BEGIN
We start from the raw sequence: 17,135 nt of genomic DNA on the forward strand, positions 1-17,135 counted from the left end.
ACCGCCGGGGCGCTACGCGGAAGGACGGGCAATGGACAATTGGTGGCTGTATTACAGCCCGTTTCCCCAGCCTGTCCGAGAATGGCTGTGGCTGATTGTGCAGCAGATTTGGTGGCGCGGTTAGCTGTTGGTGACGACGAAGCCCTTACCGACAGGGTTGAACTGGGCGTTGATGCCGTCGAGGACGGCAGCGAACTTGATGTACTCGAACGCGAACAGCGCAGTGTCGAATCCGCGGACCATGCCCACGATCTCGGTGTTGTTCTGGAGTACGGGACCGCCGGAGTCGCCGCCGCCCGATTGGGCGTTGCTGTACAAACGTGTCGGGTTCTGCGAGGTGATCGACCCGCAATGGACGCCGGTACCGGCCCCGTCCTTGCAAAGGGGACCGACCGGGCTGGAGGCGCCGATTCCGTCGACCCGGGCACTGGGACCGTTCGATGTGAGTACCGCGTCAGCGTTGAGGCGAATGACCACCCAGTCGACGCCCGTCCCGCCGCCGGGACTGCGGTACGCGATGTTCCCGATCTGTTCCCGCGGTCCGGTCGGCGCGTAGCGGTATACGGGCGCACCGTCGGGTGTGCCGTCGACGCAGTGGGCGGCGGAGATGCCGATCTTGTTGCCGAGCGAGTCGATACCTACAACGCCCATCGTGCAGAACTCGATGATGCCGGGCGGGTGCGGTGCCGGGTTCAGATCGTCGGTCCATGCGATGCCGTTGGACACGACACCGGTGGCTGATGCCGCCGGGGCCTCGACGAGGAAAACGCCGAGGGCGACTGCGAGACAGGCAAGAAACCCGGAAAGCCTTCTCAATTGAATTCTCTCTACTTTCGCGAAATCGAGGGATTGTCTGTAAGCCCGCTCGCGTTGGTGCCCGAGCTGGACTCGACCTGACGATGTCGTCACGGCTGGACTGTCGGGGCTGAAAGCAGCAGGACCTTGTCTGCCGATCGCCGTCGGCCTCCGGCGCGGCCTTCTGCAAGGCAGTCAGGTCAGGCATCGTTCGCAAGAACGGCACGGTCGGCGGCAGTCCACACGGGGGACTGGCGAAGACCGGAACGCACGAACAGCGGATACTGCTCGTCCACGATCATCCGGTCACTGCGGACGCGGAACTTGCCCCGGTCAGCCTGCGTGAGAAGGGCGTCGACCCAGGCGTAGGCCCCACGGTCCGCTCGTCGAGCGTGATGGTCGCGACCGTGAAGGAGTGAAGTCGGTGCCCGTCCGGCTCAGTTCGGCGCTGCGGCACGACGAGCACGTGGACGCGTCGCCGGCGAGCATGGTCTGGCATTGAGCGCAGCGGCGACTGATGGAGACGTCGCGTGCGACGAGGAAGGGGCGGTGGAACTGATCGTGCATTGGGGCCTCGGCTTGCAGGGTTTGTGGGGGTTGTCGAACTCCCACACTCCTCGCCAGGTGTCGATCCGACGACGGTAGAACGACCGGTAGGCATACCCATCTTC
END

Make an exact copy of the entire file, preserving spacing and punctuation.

We start from the raw sequence: 17,135 nt of genomic DNA on the forward strand, positions 1-17,135 counted from the left end.
ACCGCCGGGGCGCTACGCGGAAGGACGGGCAATGGACAATTGGTGGCTGTATTACAGCCCGTTTCCCCAGCCTGTCCGAGAATGGCTGTGGCTGATTGTGCAGCAGATTTGGTGGCGCGGTTAGCTGTTGGTGACGACGAAGCCCTTACCGACAGGGTTGAACTGGGCGTTGATGCCGTCGAGGACGGCAGCGAACTTGATGTACTCGAACGCGAACAGCGCAGTGTCGAATCCGCGGACCATGCCCACGATCTCGGTGTTGTTCTGGAGTACGGGACCGCCGGAGTCGCCGCCGCCCGATTGGGCGTTGCTGTACAAACGTGTCGGGTTCTGCGAGGTGATCGACCCGCAATGGACGCCGGTACCGGCCCCGTCCTTGCAAAGGGGACCGACCGGGCTGGAGGCGCCGATTCCGTCGACCCGGGCACTGGGACCGTTCGATGTGAGTACCGCGTCAGCGTTGAGGCGAATGACCACCCAGTCGACGCCCGTCCCGCCGCCGGGACTGCGGTACGCGATGTTCCCGATCTGTTCCCGCGGTCCGGTCGGCGCGTAGCGGTATACGGGCGCACCGTCGGGTGTGCCGTCGACGCAGTGGGCGGCGGAGATGCCGATCTTGTTGCCGAGCGAGTCGATACCTACAACGCCCATCGTGCAGAACTCGATGATGCCGGGCGGGTGCGGTGCCGGGTTCAGATCGTCGGTCCATGCGATGCCGTTGGACACGACACCGGTGGCTGATGCCGCCGGGGCCTCGACGAGGAAAACGCCGAGGGCGACTGCGAGACAGGCAAGAAACCCGGAAAGCCTTCTCAATTGAATTCTCTCTACTTTCGCGAAATCGAGGGATTGTCTGTAAGCCCGCTCGCGTTGGTGCCCGAGCTGGACTCGACCTGACGATGTCGTCACGGCTGGACTGTCGGGGCTGAAAGCAGCAGGACCTTGTCTGCCGATCGCCGTCGGCCTCCGGCGCGGCCTTCTGCAAGGCAGTCAGGTCAGGCATCGTTCGCAAGAACGGCACGGTCGGCGGCAGTCCACACGGGGGACTGGCGAAGACCGGAACGCACGAACAGCGGATACTGCTCGTCCACGATCATCCGGTCACTGCGGACGCGGAACTTGCCCCGGTCAGCCTGCGTGAGAAGGGCGTCGACCCAGGCGTAGGCCCCACGGTCCGCTCGTCGAGCGTGATGGTCGCGACCGTGAAGGAGTGAAGTCGGTGCCCGTCCGGCTCAGTTCGGCGCTGCGGCACGACGAGCACGTGGACGCGTCGCCGGCGAGCATGGTCTGGCATTGAGCGCAGCGGCGACTGATGGAGACGTCGCGTGCGACGAGGAAGGGGCGGTGGAACTGATCGTGCATTGGGGCCTCGGCTTGCAGGGTTTGTGGGGGTTGTCGAACTCCCACACTCCTCGCCAGGTGTCGATCCGACGACGGTAGAACGACCGGTAGGCATACCCATCTTC